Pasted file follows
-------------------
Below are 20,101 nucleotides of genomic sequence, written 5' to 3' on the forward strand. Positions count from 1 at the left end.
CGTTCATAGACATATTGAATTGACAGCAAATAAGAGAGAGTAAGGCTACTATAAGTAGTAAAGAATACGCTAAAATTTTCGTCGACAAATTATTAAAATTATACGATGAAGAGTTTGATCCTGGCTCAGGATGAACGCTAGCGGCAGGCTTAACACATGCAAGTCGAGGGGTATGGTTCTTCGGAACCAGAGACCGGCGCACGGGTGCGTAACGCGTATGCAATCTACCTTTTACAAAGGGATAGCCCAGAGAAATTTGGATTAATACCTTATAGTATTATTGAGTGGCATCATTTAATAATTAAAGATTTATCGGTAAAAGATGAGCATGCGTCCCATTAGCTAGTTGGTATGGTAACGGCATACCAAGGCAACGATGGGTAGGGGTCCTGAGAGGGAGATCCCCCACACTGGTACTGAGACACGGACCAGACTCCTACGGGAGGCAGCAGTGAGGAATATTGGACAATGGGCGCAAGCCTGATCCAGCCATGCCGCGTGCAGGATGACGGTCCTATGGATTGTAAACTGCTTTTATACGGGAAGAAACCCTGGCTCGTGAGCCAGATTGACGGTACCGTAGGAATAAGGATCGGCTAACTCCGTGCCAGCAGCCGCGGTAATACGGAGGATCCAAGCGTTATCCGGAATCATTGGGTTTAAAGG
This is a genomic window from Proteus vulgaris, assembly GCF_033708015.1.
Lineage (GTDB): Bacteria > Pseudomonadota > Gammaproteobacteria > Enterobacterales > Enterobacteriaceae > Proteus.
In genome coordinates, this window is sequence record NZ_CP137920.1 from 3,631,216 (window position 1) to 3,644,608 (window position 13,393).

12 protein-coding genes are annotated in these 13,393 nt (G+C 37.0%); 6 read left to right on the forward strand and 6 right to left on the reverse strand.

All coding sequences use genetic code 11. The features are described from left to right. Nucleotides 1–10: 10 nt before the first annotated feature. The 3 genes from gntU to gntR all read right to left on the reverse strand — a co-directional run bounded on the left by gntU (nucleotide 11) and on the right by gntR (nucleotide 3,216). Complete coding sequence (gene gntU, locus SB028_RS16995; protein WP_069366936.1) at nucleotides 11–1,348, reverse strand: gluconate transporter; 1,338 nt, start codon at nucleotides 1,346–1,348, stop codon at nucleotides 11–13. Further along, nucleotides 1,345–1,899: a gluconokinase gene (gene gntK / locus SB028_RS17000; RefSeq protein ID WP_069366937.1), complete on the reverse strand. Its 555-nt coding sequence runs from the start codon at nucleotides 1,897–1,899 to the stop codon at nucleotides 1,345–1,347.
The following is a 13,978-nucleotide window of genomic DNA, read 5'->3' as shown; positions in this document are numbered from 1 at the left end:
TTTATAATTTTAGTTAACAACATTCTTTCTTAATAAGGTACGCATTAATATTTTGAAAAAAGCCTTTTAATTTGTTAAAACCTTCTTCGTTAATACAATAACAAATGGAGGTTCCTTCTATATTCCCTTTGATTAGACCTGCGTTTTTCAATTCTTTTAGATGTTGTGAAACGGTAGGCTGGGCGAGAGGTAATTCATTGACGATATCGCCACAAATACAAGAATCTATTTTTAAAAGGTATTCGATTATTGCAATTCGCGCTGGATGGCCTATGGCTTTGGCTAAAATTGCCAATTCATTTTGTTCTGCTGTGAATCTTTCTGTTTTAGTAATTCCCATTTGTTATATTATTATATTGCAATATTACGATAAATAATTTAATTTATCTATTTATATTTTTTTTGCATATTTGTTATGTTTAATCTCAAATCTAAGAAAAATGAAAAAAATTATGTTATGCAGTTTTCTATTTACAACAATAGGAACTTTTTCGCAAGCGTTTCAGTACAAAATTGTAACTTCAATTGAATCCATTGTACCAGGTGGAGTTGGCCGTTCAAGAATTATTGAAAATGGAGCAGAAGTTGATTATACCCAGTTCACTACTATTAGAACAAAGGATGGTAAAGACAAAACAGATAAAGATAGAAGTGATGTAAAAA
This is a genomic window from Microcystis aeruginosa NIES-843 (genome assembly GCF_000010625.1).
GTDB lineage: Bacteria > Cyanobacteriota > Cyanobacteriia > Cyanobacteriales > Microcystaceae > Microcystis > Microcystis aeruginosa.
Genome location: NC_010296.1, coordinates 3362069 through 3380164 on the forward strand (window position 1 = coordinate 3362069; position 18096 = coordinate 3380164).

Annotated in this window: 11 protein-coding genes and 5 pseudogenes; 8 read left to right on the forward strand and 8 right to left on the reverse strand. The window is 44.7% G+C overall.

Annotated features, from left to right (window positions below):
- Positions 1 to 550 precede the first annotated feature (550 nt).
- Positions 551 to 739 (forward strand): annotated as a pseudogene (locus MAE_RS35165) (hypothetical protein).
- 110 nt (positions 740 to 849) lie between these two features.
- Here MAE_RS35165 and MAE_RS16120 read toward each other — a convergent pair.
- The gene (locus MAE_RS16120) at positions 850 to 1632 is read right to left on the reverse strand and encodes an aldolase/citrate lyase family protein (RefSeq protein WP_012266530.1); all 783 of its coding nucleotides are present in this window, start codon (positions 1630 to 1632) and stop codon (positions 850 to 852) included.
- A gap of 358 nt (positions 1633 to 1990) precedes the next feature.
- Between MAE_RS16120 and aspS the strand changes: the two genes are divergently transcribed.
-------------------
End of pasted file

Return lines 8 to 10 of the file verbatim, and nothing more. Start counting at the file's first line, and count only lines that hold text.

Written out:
The following is a 13,978-nucleotide window of genomic DNA, read 5'->3' as shown; positions in this document are numbered from 1 at the left end:
TTTATAATTTTAGTTAACAACATTCTTTCTTAATAAGGTACGCATTAATATTTTGAAAAAAGCCTTTTAATTTGTTAAAACCTTCTTCGTTAATACAATAACAAATGGAGGTTCCTTCTATATTCCCTTTGATTAGACCTGCGTTTTTCAATTCTTTTAGATGTTGTGAAACGGTAGGCTGGGCGAGAGGTAATTCATTGACGATATCGCCACAAATACAAGAATCTATTTTTAAAAGGTATTCGATTATTGCAATTCGCGCTGGATGGCCTATGGCTTTGGCTAAAATTGCCAATTCATTTTGTTCTGCTGTGAATCTTTCTGTTTTAGTAATTCCCATTTGTTATATTATTATATTGCAATATTACGATAAATAATTTAATTTATCTATTTATATTTTTTTTGCATATTTGTTATGTTTAATCTCAAATCTAAGAAAAATGAAAAAAATTATGTTATGCAGTTTTCTATTTACAACAATAGGAACTTTTTCGCAAGCGTTTCAGTACAAAATTGTAACTTCAATTGAATCCATTGTACCAGGTGGAGTTGGCCGTTCAAGAATTATTGAAAATGGAGCAGAAGTTGATTATACCCAGTTCACTACTATTAGAACAAAGGATGGTAAAGACAAAACAGATAAAGATAGAAGTGATGTAAAAA
This is a genomic window from Microcystis aeruginosa NIES-843 (genome assembly GCF_000010625.1).